In an unexpected turn of events, the 33 year-old man now facing charges for vandalizing the cenotaph outside of Old City Hall the day after Remembrance Day claims to have done so in defence of Don Cherry.
Thomas Zaugg admitted to defacing the monument in an extremely lengthy Facebook post Wednesday.
Early Tuesday morning, passersby discovered dark blue spray-painted letters sprawled across the cenotaph. It read, “Ye Broke Faith” in capital letters, while the north side of the monument read “with us.”
The vandalized phrase comes from a line in the memorialized poem “In Flanders Fields” by Canadian John McCrae.
Many saw the vandalization as an act of disrespect toward veterans, including Toronto Mayor John Tory, but Zaugg says he intended for the opposite.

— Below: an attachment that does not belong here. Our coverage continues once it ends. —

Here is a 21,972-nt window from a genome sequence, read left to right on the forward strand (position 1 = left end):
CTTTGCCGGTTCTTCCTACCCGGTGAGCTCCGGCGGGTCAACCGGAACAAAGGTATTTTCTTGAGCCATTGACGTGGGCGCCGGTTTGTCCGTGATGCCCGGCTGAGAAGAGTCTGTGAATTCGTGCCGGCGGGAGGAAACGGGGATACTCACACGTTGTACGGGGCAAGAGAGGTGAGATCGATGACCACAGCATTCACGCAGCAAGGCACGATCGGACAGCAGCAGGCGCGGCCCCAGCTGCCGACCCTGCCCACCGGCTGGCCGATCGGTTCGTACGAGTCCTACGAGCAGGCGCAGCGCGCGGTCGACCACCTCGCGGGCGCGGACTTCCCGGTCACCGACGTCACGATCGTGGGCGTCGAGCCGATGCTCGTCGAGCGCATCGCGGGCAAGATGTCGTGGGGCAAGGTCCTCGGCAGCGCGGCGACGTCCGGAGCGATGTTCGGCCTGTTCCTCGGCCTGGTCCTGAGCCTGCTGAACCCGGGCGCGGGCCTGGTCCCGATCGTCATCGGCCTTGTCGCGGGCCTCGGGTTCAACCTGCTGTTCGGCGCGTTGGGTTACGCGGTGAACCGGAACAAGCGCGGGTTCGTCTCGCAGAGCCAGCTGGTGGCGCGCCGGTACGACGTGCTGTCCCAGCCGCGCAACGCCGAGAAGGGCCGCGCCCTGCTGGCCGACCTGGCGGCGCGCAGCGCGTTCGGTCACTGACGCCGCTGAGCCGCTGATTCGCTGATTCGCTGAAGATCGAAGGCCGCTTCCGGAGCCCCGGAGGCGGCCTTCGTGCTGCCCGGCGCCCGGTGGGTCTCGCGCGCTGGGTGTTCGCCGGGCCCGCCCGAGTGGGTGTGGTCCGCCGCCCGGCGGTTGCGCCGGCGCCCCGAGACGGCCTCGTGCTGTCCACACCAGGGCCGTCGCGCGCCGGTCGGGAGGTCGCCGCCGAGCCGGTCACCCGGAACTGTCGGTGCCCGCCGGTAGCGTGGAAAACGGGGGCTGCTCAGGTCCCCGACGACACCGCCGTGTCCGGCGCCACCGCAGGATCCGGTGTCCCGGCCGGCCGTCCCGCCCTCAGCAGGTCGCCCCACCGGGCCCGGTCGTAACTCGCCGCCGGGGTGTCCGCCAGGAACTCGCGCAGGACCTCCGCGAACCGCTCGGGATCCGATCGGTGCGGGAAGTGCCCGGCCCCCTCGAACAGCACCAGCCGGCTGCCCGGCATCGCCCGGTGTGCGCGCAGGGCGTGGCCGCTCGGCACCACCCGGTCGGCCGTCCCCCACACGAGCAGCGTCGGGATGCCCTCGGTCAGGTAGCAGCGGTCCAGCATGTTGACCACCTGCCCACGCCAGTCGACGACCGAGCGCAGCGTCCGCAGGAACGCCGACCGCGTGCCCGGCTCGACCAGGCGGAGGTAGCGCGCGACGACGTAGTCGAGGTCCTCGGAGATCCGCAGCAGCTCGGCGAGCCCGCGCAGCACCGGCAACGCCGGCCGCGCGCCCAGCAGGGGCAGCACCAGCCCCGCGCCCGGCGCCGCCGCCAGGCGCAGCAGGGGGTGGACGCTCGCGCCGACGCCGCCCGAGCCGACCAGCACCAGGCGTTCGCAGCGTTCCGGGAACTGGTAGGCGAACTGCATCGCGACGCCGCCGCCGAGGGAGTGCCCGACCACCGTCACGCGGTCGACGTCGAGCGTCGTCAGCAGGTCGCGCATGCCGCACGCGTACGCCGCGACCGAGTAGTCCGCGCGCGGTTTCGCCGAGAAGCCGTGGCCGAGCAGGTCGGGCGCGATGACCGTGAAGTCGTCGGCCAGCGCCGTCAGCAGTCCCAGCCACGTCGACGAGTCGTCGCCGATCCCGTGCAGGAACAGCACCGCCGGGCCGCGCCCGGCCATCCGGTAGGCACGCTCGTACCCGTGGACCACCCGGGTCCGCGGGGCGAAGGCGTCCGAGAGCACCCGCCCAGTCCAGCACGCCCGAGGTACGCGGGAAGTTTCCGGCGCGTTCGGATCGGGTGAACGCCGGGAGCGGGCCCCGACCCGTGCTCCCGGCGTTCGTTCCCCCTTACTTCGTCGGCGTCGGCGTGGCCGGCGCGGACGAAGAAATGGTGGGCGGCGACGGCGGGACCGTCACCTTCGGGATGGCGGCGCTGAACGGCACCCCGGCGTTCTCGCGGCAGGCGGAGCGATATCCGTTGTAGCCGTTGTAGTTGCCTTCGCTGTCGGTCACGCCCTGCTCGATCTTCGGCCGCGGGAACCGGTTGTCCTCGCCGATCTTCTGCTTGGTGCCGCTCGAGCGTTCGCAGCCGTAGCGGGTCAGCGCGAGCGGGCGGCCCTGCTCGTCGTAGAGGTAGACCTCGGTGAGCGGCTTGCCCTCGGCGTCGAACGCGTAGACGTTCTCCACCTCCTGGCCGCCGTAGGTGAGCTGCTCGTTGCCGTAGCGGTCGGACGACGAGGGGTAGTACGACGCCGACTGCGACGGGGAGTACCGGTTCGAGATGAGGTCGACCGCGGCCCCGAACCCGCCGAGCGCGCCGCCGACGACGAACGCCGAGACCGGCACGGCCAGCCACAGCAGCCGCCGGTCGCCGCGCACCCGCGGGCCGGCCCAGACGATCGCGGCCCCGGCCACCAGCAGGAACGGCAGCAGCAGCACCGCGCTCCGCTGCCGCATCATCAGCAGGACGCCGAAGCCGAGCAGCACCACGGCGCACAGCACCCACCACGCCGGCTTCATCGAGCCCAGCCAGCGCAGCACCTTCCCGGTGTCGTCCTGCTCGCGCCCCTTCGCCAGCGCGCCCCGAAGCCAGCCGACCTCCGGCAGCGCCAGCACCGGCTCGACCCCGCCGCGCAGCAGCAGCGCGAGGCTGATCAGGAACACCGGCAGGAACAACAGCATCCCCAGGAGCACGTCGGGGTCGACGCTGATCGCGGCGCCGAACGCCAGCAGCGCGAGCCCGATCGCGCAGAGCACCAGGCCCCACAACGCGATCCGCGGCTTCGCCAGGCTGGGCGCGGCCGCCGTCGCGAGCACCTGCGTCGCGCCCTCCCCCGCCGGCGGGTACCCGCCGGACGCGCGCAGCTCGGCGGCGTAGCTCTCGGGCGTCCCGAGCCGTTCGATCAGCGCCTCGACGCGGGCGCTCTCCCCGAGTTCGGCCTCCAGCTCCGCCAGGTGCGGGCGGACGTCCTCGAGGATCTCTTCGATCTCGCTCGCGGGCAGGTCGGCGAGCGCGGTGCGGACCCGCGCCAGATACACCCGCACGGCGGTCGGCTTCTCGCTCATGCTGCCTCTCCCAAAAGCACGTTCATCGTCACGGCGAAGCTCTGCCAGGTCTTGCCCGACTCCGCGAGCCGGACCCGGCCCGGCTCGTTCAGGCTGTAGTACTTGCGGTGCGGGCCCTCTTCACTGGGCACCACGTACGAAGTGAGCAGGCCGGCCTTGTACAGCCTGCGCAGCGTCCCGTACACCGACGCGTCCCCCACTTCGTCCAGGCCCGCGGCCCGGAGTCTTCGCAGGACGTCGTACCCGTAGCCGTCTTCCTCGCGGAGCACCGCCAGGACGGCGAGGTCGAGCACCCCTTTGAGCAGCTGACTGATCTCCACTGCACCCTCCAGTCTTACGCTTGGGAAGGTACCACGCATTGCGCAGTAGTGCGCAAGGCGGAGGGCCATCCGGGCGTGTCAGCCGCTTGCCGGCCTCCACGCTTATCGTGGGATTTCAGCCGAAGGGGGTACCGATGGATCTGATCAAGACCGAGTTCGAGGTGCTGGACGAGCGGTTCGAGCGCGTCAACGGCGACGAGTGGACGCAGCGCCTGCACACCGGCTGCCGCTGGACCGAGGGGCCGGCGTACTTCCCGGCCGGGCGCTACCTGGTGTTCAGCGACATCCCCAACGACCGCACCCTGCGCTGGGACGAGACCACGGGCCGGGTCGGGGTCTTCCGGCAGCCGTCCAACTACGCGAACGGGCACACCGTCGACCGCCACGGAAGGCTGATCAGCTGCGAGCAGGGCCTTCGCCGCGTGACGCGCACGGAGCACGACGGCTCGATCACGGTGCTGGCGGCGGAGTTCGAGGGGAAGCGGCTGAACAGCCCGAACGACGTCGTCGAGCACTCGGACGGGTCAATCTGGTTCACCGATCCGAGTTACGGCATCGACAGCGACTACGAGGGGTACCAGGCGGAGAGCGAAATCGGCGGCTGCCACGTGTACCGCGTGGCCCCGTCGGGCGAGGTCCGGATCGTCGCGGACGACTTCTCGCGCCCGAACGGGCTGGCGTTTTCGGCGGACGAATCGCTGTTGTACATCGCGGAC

“Nowadays graffiti is fairly easily removed. It does not disrespect a war memorial to momentarily affix a line from a poem written by a man whose grave is honoured, along with many others as a part of that stone,” he wrote in his post.
He appeared in court Friday morning, where he appeared to argue with the duty counsel representing him, according to CP24.
He was released on bail after a judge ordered that he must attend counselling, undergo a mental health assessment, not be near the area of the Old City Hall cenotaph and not possess paint.